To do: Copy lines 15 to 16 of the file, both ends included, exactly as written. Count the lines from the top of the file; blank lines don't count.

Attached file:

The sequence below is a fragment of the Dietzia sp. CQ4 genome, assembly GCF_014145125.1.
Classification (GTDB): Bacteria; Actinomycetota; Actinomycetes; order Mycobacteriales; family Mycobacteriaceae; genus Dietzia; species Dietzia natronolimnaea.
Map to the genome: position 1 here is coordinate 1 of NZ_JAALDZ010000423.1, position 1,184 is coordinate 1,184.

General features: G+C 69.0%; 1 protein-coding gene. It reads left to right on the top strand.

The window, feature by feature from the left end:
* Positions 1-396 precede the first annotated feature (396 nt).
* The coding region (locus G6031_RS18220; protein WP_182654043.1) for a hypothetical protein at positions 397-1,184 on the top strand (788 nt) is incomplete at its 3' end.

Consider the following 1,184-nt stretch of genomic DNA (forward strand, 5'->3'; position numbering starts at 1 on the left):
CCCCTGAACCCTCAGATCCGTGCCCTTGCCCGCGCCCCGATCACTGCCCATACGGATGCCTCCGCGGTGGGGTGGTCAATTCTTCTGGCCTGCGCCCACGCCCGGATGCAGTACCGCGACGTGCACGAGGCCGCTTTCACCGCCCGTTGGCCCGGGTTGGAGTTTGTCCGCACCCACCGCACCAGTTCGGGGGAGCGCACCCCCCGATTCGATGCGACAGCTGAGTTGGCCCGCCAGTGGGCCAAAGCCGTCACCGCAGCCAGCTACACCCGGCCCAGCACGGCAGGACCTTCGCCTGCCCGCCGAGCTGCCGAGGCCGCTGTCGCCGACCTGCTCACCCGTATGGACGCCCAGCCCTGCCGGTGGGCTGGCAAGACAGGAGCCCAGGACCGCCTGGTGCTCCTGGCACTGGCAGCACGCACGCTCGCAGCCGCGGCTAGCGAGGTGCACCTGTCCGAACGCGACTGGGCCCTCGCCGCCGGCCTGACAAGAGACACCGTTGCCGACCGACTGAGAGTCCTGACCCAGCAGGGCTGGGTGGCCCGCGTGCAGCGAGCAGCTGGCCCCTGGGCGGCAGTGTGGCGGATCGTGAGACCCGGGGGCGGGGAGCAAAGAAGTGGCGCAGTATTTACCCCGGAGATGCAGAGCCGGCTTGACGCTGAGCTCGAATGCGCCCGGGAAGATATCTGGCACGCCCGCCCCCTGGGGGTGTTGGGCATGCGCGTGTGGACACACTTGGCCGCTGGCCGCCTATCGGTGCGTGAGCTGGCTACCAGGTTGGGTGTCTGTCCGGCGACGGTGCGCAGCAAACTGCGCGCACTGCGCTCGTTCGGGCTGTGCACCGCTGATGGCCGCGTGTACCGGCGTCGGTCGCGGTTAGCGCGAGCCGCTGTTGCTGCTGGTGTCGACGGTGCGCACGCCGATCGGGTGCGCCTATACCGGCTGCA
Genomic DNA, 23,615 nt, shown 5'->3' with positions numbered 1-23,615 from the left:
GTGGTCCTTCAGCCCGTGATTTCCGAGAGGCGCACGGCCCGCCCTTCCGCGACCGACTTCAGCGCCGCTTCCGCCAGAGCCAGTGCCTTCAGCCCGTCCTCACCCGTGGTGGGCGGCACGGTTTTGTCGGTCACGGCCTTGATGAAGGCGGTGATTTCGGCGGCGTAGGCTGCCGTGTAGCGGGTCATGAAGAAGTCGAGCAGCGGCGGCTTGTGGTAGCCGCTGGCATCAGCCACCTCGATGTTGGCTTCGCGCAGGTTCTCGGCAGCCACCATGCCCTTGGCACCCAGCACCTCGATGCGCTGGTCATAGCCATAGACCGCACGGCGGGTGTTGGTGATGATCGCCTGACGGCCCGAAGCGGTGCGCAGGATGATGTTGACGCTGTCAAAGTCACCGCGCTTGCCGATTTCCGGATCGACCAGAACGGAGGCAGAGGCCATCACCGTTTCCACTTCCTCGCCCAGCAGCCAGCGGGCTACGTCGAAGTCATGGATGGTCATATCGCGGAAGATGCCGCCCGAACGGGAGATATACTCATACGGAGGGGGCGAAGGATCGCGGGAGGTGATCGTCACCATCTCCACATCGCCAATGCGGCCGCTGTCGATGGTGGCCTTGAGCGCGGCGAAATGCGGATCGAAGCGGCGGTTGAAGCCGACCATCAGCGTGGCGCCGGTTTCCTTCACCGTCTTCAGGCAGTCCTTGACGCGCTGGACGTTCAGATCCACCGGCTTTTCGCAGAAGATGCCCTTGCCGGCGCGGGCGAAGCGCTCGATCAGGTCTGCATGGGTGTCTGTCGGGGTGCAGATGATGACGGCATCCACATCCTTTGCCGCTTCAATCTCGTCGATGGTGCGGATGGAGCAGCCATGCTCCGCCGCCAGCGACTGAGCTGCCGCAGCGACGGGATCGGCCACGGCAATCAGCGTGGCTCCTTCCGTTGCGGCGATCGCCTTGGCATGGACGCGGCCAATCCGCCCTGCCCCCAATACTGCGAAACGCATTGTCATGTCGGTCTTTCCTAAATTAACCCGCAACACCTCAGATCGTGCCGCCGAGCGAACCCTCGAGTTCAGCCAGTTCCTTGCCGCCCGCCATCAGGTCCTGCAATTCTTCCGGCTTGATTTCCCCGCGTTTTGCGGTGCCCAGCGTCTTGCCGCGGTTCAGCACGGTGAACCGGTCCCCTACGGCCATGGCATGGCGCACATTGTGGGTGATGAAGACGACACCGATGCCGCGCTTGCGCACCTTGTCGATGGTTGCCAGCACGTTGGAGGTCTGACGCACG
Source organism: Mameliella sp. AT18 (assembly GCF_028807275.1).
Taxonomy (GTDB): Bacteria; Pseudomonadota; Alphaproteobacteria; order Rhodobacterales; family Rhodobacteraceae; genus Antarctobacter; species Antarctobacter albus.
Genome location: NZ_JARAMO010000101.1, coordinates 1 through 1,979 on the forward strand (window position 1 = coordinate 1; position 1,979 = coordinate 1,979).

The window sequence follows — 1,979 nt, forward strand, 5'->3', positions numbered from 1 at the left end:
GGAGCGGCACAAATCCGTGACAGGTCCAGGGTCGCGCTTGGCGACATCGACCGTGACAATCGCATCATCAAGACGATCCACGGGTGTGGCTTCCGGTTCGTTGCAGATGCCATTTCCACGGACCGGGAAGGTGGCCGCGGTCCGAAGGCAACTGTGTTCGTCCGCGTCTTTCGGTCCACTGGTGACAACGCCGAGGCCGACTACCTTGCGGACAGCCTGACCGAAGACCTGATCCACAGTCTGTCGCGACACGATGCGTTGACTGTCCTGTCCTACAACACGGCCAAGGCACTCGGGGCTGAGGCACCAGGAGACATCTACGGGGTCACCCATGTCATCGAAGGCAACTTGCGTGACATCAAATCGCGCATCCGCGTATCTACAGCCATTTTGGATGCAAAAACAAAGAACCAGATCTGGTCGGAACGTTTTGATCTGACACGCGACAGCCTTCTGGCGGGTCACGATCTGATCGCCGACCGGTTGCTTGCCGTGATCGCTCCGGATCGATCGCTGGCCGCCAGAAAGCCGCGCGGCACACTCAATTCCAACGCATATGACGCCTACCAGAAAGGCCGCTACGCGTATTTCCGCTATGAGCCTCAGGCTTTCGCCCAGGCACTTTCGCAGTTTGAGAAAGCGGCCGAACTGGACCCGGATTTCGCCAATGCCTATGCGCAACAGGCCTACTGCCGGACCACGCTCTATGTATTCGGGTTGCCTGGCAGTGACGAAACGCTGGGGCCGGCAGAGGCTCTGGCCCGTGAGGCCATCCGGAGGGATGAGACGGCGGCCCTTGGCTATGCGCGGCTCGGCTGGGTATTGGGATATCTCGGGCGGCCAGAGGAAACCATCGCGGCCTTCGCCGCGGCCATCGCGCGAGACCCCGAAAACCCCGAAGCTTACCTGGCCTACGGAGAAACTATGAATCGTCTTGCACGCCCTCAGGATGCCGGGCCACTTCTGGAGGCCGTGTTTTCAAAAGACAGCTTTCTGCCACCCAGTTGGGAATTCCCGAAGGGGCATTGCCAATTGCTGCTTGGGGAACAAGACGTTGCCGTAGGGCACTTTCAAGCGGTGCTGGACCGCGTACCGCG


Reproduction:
The window sequence follows — 1,979 nt, forward strand, 5'->3', positions numbered from 1 at the left end:
GGAGCGGCACAAATCCGTGACAGGTCCAGGGTCGCGCTTGGCGACATCGACCGTGACAATCGCATCATCAAGACGATCCACGGGTGTGGCTTCCGGTTCGTTGCAGATGCCATTTCCACGGACCGGGAAGGTGGCCGCGGTCCGAAGGCAACTGTGTTCGTCCGCGTCTTTCGGTCCACTGGTGACAACGCCGAGGCCGACTACCTTGCGGACAGCCTGACCGAAGACCTGATCCACAGTCTGTCGCGACACGATGCGTTGACTGTCCTGTCCTACAACACGGCCAAGGCACTCGGGGCTGAGGCACCAGGAGACATCTACGGGGTCACCCATGTCATCGAAGGCAACTTGCGTGACATCAAATCGCGCATCCGCGTATCTACAGCCATTTTGGATGCAAAAACAAAGAACCAGATCTGGTCGGAACGTTTTGATCTGACACGCGACAGCCTTCTGGCGGGTCACGATCTGATCGCCGACCGGTTGCTTGCCGTGATCGCTCCGGATCGATCGCTGGCCGCCAGAAAGCCGCGCGGCACACTCAATTCCAACGCATATGACGCCTACCAGAAAGGCCGCTACGCGTATTTCCGCTATGAGCCTCAGGCTTTCGCCCAGGCACTTTCGCAGTTTGAGAAAGCGGCCGAACTGGACCCGGATTTCGCCAATGCCTATGCGCAACAGGCCTACTGCCGGACCACGCTCTATGTATTCGGGTTGCCTGGCAGTGACGAAACGCTGGGGCCGGCAGAGGCTCTGGCCCGTGAGGCCATCCGGAGGGATGAGACGGCGGCCCTTGGCTATGCGCGGCTCGGCTGGGTATTGGGATATCTCGGGCGGCCAGAGGAAACCATCGCGGCCTTCGCCGCGGCCATCGCGCGAGACCCCGAAAACCCCGAAGCTTACCTGGCCTACGGAGAAACTATGAATCGTCTTGCACGCCCTCAGGATGCCGGGCCACTTCTGGAGGCCGTGTTTTCAAAAGACAGCTTTCTGCCACCCAGTTGGGAATTCCCGAAGGGGCATTGCCAATTGCTGCTTGGGGAACAAGACGTTGCCGTAGGGCACTTTCAAGCGGTGCTGGACCGCGTACCGCG